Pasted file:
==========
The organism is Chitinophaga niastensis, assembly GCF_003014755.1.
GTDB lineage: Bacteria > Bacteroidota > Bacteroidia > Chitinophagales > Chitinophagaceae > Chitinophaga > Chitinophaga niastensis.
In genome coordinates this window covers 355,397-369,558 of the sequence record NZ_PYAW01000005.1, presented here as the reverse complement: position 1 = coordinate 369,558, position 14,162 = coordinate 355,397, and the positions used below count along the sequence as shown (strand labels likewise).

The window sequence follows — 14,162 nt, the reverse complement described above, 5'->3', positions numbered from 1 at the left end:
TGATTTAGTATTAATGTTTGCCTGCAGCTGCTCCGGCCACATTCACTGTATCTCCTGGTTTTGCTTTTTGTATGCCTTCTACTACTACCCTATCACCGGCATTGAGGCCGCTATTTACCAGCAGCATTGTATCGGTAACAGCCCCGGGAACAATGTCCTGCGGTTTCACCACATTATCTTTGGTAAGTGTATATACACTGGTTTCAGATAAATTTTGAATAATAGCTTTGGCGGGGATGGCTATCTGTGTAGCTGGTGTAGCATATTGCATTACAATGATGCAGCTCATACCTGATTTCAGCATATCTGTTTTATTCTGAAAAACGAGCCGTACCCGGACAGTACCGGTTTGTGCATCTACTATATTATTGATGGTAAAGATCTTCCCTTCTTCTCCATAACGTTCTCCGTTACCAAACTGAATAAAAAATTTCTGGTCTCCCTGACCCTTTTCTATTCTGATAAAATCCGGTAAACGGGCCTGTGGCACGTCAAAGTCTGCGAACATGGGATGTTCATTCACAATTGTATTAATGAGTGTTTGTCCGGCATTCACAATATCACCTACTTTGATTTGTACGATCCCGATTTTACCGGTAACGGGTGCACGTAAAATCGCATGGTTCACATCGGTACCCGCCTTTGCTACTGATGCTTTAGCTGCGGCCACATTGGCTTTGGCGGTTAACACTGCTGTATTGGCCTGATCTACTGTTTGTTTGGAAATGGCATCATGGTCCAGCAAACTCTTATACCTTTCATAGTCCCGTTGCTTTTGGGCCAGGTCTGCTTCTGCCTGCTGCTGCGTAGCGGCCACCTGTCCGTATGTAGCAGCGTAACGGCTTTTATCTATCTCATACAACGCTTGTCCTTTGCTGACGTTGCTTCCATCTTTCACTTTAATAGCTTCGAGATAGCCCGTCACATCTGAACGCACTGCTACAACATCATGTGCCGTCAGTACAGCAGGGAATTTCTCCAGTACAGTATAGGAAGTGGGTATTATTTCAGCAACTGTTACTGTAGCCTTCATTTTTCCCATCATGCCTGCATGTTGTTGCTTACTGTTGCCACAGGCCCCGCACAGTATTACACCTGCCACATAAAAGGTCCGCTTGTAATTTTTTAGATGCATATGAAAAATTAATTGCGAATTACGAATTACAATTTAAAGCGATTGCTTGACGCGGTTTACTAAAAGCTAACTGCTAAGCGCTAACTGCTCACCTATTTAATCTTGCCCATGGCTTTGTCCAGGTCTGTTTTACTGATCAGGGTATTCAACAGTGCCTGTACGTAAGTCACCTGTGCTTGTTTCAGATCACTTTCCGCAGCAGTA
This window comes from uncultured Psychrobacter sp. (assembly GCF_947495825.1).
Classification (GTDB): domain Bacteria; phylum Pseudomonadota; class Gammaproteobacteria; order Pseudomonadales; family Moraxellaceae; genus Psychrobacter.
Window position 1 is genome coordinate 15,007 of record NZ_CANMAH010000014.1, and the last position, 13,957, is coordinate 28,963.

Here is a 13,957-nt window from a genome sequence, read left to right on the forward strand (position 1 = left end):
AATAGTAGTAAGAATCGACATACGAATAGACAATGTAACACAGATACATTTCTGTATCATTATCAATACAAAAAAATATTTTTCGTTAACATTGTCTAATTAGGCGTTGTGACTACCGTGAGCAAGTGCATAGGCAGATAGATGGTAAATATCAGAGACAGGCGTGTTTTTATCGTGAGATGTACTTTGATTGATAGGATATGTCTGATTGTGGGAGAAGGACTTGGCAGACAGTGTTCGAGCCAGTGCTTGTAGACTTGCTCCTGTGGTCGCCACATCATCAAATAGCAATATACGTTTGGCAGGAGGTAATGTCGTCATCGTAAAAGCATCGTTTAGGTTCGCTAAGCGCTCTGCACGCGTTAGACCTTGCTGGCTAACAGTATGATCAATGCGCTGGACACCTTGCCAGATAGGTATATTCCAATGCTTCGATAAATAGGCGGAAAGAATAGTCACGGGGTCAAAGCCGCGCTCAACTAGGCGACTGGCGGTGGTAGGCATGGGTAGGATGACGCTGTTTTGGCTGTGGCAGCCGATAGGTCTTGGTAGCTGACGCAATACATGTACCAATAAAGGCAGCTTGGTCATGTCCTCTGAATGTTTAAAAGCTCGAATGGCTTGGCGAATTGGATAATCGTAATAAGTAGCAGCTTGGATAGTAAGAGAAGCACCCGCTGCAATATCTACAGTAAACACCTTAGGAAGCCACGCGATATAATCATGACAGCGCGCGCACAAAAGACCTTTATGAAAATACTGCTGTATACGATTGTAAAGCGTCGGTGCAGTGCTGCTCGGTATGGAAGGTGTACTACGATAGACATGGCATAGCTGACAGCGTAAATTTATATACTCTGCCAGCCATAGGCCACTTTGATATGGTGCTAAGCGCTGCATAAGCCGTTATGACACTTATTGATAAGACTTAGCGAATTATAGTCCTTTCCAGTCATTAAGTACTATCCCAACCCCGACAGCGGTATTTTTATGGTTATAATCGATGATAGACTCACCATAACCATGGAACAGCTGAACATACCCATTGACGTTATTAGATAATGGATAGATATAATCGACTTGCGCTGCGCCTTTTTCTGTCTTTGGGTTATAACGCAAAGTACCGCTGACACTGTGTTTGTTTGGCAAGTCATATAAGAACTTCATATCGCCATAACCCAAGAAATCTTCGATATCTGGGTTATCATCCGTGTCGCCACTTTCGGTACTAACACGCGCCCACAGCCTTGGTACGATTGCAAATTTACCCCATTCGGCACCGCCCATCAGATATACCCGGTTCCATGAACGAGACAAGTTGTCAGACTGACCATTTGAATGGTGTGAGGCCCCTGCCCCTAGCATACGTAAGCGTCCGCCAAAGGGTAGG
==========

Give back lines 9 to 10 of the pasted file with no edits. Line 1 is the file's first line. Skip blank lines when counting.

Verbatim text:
Here is a 13,957-nt window from a genome sequence, read left to right on the forward strand (position 1 = left end):
AATAGTAGTAAGAATCGACATACGAATAGACAATGTAACACAGATACATTTCTGTATCATTATCAATACAAAAAAATATTTTTCGTTAACATTGTCTAATTAGGCGTTGTGACTACCGTGAGCAAGTGCATAGGCAGATAGATGGTAAATATCAGAGACAGGCGTGTTTTTATCGTGAGATGTACTTTGATTGATAGGATATGTCTGATTGTGGGAGAAGGACTTGGCAGACAGTGTTCGAGCCAGTGCTTGTAGACTTGCTCCTGTGGTCGCCACATCATCAAATAGCAATATACGTTTGGCAGGAGGTAATGTCGTCATCGTAAAAGCATCGTTTAGGTTCGCTAAGCGCTCTGCACGCGTTAGACCTTGCTGGCTAACAGTATGATCAATGCGCTGGACACCTTGCCAGATAGGTATATTCCAATGCTTCGATAAATAGGCGGAAAGAATAGTCACGGGGTCAAAGCCGCGCTCAACTAGGCGACTGGCGGTGGTAGGCATGGGTAGGATGACGCTGTTTTGGCTGTGGCAGCCGATAGGTCTTGGTAGCTGACGCAATACATGTACCAATAAAGGCAGCTTGGTCATGTCCTCTGAATGTTTAAAAGCTCGAATGGCTTGGCGAATTGGATAATCGTAATAAGTAGCAGCTTGGATAGTAAGAGAAGCACCCGCTGCAATATCTACAGTAAACACCTTAGGAAGCCACGCGATATAATCATGACAGCGCGCGCACAAAAGACCTTTATGAAAATACTGCTGTATACGATTGTAAAGCGTCGGTGCAGTGCTGCTCGGTATGGAAGGTGTACTACGATAGACATGGCATAGCTGACAGCGTAAATTTATATACTCTGCCAGCCATAGGCCACTTTGATATGGTGCTAAGCGCTGCATAAGCCGTTATGACACTTATTGATAAGACTTAGCGAATTATAGTCCTTTCCAGTCATTAAGTACTATCCCAACCCCGACAGCGGTATTTTTATGGTTATAATCGATGATAGACTCACCATAACCATGGAACAGCTGAACATACCCATTGACGTTATTAGATAATGGATAGATATAATCGACTTGCGCTGCGCCTTTTTCTGTCTTTGGGTTATAACGCAAAGTACCGCTGACACTGTGTTTGTTTGGCAAGTCATATAAGAACTTCATATCGCCATAACCCAAGAAATCTTCGATATCTGGGTTATCATCCGTGTCGCCACTTTCGGTACTAACACGCGCCCACAGCCTTGGTACGATTGCAAATTTACCCCATTCGGCACCGCCCATCAGATATACCCGGTTCCATGAACGAGACAAGTTGTCAGACTGACCATTTGAATGGTGTGAGGCCCCTGCCCCTAGCATACGTAAGCGTCCGCCAAAGGGTAGG